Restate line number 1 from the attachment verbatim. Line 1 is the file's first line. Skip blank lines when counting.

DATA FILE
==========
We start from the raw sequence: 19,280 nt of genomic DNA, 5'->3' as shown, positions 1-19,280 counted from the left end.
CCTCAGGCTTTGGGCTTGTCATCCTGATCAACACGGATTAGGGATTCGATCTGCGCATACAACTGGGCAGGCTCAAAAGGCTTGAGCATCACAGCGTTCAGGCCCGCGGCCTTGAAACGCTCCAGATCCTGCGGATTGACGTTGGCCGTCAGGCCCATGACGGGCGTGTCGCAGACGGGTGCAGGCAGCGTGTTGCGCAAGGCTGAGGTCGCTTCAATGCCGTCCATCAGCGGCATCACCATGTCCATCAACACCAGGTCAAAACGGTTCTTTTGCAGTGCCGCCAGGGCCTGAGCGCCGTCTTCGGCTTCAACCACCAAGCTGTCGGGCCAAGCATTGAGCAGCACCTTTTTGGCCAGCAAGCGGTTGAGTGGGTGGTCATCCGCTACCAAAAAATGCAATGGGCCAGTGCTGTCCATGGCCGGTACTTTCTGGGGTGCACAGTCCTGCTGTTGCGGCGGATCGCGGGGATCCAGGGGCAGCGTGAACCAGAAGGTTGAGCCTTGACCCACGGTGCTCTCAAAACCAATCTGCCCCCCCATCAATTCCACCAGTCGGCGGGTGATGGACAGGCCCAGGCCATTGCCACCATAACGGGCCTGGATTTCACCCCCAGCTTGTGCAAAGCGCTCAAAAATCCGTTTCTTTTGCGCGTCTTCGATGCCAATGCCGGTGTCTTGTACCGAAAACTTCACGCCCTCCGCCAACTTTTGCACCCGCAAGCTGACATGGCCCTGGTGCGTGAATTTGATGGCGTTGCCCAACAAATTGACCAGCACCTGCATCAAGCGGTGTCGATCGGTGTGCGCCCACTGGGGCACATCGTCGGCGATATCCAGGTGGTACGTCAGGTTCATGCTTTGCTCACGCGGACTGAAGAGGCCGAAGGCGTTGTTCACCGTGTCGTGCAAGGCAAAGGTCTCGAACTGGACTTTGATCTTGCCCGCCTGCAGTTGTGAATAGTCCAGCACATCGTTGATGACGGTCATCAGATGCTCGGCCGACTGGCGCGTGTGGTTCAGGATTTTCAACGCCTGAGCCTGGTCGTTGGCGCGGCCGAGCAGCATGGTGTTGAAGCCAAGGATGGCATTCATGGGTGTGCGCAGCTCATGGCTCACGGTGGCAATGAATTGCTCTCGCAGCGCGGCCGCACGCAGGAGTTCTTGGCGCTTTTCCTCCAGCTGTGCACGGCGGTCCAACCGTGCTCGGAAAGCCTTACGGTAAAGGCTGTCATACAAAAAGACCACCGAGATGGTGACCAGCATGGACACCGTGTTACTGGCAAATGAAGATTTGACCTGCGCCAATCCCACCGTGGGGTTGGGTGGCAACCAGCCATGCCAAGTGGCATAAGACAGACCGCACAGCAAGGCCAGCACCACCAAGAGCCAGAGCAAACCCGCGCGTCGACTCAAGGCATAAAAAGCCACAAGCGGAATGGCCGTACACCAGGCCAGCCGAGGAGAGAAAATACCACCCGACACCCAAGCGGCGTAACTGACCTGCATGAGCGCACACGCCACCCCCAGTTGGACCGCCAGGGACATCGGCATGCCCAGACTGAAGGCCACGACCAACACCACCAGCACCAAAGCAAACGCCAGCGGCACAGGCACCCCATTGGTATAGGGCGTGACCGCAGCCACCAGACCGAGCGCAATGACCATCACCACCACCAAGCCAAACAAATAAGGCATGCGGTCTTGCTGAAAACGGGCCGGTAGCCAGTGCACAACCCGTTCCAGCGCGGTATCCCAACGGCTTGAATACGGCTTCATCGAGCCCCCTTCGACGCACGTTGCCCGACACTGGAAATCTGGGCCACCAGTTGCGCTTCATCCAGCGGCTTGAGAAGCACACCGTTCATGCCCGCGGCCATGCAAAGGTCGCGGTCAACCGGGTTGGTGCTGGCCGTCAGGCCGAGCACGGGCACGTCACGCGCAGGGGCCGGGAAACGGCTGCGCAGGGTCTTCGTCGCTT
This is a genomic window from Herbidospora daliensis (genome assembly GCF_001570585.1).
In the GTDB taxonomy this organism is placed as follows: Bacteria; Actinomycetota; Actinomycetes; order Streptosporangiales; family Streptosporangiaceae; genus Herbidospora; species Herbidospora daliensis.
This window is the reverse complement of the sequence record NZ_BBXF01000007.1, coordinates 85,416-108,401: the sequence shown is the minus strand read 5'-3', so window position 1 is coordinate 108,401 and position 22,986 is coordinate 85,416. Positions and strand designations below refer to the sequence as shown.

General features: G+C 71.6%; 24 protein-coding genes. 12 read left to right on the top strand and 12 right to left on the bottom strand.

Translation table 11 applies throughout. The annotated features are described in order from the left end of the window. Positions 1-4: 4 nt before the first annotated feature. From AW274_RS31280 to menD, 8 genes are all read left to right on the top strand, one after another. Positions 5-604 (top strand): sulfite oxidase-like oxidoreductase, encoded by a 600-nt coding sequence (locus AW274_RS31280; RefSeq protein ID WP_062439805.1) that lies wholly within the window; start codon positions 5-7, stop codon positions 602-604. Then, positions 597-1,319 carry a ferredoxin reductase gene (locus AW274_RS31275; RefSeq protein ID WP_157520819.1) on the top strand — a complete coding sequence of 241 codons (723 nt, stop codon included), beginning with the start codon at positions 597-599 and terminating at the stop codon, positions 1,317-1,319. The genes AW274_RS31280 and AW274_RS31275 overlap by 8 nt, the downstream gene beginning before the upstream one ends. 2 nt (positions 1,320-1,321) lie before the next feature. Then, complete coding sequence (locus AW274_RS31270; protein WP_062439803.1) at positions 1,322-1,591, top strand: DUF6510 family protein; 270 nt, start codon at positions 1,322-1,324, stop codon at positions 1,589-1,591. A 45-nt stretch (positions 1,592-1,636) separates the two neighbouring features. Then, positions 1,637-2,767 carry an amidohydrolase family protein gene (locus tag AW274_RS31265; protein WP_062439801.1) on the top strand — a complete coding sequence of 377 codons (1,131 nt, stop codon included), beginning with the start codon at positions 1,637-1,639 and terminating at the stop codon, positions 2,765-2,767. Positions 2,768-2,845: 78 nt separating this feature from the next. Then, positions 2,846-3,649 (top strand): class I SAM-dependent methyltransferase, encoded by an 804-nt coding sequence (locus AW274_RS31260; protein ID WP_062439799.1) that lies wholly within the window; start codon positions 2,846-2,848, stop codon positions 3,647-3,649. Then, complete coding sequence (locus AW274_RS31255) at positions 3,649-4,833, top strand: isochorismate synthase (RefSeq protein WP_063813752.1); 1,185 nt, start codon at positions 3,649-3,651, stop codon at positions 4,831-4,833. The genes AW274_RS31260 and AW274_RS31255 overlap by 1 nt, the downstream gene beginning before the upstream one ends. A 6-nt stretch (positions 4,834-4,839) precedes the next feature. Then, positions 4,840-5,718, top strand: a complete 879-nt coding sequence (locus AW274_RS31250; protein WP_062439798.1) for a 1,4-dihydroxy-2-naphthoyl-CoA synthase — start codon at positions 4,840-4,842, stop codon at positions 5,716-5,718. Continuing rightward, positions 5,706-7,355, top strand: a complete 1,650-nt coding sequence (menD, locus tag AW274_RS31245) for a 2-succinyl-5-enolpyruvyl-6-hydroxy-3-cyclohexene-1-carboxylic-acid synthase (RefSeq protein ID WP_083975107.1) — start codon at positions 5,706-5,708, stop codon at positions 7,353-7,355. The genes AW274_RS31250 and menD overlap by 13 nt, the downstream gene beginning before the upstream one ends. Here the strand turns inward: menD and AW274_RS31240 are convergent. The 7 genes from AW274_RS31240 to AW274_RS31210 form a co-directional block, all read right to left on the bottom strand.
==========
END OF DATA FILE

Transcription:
We start from the raw sequence: 19,280 nt of genomic DNA, 5'->3' as shown, positions 1-19,280 counted from the left end.